Discussion: Happy Endings

let's talkAnd they lived happily ever after.

That idea engrained into our minds from a very early age. Many (if not all) of the stories we are read as children all end happily. [But then again do you really want to upset a small child by ending a story badly?] Generally this trend of happy endings follows readers as they grow. Of course, the definition of happy ending depends on the genre and type of book. The basic idea is the same: everything turns out okay in the end (the boy gets the girl or vice versa, the kid saves his/her parents, the team saves the world from destruction, etc). I’ve got questions for you to think about: are happy endings a good thing? Should we continue to have them in books?

I keep going back and forth on the issue. On one hand, I read to escape my life. Obviously things aren’t perfect for me. I don’t always get what I want. That’s real life though. Stories allow you to experience things that you won’t get to experience in your normal day to day life and that includes happy endings. Why wouldn’t you want the characters that you’ve grown to love be happy? It’s nice to fantasize about a ‘good life’. I don’t want to finish a book and be upset and miserable. [I’ve read books that don’t end happily and it always feels like a punch in the gut]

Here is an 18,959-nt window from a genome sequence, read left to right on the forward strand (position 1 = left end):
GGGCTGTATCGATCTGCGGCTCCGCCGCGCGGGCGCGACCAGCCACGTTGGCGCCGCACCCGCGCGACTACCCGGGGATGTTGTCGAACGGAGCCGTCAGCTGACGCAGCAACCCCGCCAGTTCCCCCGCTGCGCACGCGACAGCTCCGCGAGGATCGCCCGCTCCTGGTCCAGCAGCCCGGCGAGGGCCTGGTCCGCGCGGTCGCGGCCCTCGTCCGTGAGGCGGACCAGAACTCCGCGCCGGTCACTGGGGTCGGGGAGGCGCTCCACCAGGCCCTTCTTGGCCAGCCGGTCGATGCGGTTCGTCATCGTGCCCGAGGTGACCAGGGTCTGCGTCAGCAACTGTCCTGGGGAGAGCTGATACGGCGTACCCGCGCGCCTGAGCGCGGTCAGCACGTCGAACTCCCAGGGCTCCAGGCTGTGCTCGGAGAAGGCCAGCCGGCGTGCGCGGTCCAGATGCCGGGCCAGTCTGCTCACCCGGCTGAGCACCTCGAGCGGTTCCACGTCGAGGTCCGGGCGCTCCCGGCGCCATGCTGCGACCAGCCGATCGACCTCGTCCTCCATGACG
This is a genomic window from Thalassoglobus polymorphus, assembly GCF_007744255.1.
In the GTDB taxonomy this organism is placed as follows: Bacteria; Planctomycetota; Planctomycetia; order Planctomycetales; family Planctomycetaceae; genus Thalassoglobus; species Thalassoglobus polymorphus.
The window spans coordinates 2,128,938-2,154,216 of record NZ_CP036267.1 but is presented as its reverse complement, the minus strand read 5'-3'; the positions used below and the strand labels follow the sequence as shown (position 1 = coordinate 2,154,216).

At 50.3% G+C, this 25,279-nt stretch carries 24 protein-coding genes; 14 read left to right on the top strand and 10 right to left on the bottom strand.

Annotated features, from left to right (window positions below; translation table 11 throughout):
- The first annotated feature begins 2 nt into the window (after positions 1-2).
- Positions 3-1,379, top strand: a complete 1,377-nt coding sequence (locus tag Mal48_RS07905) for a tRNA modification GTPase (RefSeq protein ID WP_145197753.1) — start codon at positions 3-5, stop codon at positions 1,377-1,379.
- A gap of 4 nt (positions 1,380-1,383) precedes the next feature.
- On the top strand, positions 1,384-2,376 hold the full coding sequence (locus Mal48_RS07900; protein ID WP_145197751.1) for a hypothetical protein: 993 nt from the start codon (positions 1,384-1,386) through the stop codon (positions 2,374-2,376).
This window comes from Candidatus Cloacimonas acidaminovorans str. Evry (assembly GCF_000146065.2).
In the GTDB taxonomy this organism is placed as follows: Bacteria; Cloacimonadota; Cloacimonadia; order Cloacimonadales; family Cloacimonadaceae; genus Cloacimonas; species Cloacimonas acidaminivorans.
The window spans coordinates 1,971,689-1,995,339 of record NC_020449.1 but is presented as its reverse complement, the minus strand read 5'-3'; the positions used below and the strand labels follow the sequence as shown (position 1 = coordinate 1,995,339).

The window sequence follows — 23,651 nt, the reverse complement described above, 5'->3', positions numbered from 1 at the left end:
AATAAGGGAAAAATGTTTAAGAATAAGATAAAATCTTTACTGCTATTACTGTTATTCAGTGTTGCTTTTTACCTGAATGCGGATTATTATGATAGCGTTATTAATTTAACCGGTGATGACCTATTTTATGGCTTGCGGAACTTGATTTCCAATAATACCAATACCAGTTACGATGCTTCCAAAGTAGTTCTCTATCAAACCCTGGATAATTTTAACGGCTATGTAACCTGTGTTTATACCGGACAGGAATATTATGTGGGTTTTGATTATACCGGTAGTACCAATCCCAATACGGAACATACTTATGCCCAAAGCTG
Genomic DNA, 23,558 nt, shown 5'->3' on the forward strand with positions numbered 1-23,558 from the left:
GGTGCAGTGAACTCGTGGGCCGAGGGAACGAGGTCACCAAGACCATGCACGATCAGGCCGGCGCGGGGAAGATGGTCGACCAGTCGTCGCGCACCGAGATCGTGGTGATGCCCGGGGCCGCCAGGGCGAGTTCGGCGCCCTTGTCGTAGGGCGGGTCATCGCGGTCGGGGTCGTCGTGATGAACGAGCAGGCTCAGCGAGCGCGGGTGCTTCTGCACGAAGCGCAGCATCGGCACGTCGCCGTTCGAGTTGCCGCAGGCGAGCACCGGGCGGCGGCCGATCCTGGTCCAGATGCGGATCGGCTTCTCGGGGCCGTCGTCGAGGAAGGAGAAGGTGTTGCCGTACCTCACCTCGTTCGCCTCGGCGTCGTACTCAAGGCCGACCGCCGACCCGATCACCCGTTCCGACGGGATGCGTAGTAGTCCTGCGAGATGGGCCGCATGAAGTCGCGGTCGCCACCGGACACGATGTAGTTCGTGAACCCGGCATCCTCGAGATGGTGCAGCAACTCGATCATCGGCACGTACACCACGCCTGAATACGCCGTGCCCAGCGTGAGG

On the other hand, it could lead to disappointment. Small kids might start to think that happy ending are the way things should be and become increasingly frustrated when they don’t happen. What about  us grown ups who ‘know better’? Should we read books that stick closer to our world (the wrong people die, things don’t work out the way we want, etc)? Don’t we to look to literature to figure out how to cope with life (to a certain extent)? Can we learn to cope if our learning tool is skewed?

I might be rambling at this point but I think you understand what I’m trying to say. What are your feelings on the subject?


13 thoughts on “Discussion: Happy Endings

  1. Wow, this one is a toughie! I do love a good happy ending, but sometimes I feel books I’m most passionate about don’t always end happily ever after. That being said, I think happy endings should happen if the book calls for them. I mean, if you have a book that is just a light and fun read that’s meant to entertain, why would you spoil it by having one of the main characters suddenly die at the end? However when it comes to younger readers I don’t know how I feel about being honest about the way the world really is. It’s like parents who refuse to let their little girls play princess because they don’t want them to think they need a handsome prince or want them to be strong women. People are so concerned that kids who get only happily ever afters won’t be prepared to face the real world. But if you stop and think about it, there’s stuff that happens BEFORE happily ever after. The prince has to fight a dragon. The girl has to defeat her evil stepmother. There are struggles our heroes and heroines have to face before they can get to a happy ending. So if we take away a happy ending, what do we leave our younger readers with? A cynical outlook on life that tells them no matter how hard they work or try things are always going to be unhappy. Why bother trying then?